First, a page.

[arin-ppml] 2008-6: Emergency Transfer Policy for IPv4 Addresses

michael.dillon at bt.com michael.dillon at bt.com
Mon Sep 29 15:25:20 EDT 2008

> This is nonsense. Literally. IP address transfer markets are 
> not derivative markets,

A derivative is essentially a contract. It is used to buy or
sell something, that normally cannot be bought or sold. Yes,
it is true that the most common types of derivative contracts
are options and futures, but there are many others.

> IP 
> address transfers as proposed by various RIR policy changes 
> directly transfer a valuable but intangible asset from one 
> party to another. There is no redistribution of risk. 

Given that the RIR policies and registration agreements(contracts)
all state clearly that IP addresses are not property, I don't
see how you can buy or sell the right to use them other than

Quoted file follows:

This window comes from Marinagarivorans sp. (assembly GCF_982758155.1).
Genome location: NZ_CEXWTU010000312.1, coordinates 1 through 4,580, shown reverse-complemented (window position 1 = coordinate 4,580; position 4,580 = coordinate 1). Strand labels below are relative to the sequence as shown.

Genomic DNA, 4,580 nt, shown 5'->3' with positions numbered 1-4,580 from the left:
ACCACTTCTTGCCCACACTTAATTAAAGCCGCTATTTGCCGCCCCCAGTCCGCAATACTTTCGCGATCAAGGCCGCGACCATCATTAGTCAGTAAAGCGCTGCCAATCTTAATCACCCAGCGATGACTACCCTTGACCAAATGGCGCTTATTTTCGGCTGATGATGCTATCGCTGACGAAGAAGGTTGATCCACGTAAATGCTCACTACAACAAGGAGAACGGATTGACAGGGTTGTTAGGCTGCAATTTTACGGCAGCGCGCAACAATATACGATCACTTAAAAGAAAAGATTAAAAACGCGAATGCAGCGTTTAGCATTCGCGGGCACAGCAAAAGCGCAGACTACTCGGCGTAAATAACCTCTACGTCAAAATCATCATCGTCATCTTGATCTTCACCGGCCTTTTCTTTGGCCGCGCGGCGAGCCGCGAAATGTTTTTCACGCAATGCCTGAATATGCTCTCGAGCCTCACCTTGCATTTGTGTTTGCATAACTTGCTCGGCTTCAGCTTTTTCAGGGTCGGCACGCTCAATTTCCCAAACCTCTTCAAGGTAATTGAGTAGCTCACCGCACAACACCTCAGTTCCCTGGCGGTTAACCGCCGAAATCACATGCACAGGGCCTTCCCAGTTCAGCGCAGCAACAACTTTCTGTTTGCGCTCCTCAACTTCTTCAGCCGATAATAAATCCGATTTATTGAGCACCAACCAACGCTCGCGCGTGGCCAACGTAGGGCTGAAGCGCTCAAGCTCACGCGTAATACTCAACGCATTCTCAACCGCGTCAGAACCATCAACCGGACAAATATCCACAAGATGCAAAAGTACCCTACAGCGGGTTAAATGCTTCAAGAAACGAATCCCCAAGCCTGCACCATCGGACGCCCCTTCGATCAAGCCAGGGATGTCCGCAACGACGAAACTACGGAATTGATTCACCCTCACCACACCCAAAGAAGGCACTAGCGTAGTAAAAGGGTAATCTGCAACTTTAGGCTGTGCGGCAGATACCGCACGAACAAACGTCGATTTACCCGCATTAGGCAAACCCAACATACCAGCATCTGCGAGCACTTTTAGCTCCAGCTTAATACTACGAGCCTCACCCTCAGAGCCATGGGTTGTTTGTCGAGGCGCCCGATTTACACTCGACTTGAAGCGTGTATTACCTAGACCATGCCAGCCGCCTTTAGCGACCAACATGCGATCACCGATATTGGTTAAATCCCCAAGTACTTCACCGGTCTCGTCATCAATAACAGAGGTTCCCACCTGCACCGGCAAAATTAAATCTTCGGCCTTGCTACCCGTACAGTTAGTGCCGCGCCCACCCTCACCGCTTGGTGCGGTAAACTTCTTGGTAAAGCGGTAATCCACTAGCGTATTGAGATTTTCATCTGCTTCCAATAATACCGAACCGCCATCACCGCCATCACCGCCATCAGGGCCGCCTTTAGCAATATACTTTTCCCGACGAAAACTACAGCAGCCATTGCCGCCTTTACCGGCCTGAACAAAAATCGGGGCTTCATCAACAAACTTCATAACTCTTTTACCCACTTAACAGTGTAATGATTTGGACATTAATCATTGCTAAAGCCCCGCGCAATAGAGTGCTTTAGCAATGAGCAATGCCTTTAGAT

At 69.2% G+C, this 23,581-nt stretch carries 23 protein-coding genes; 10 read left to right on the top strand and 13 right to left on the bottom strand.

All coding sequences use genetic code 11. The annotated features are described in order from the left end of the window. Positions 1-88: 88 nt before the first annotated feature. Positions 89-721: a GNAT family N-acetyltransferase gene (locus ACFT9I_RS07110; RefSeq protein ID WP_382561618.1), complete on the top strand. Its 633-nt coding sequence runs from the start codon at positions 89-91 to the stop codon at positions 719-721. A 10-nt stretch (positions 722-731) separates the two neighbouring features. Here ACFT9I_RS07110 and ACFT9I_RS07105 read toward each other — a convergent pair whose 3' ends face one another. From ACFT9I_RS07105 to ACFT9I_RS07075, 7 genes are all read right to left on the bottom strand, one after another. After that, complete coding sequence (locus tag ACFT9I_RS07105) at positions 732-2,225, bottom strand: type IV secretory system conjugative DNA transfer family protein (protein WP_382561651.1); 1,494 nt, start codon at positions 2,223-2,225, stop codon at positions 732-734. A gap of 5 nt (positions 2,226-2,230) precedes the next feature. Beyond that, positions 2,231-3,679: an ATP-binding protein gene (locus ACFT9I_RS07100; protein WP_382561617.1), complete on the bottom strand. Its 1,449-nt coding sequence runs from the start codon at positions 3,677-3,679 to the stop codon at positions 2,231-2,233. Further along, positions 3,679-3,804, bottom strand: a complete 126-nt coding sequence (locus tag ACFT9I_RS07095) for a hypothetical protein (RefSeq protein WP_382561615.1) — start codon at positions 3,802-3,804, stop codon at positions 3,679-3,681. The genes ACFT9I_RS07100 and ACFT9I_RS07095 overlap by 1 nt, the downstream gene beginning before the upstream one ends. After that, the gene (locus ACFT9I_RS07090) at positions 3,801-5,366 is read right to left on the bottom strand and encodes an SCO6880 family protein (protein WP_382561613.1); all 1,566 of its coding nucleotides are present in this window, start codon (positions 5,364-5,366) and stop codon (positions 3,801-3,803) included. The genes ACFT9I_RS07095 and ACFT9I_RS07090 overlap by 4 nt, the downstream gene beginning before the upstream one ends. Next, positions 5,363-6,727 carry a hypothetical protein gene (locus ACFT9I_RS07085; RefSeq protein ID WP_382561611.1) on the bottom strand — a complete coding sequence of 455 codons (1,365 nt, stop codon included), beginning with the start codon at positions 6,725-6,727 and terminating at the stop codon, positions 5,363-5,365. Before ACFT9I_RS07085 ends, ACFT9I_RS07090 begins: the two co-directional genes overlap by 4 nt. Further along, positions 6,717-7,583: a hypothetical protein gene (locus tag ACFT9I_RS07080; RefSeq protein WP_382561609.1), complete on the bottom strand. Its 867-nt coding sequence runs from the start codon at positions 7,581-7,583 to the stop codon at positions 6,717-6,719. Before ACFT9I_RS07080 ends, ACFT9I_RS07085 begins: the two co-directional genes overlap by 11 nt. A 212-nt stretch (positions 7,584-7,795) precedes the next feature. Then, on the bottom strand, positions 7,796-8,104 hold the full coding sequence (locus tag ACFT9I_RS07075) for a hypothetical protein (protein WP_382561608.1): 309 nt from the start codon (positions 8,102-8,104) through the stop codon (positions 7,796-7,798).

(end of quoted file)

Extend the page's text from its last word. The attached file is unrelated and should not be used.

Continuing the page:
through a derivative contract. So far, I have seen no policy
proposals to change IP addresses into property, and if they
are not property, then they cannot be an asset and cannot be
bought or sold.

As for redistribution of risk, that is insurance (or reinsurance)
and is not an essential component of a derivative contract.

> Let's keep in mind that transfers of IP addresses already 
> happen. Are you suggesting that they all be stopped?

Yes, they should all be stopped. The only legitimate way to 
acquire the right to use an IP adress block is to show technical
justification to an RIR. The only legitimate transfer of right to
use an address is one that transfers network assets, or one that
has an RIR as one of the two parties.

--Michael Dillon

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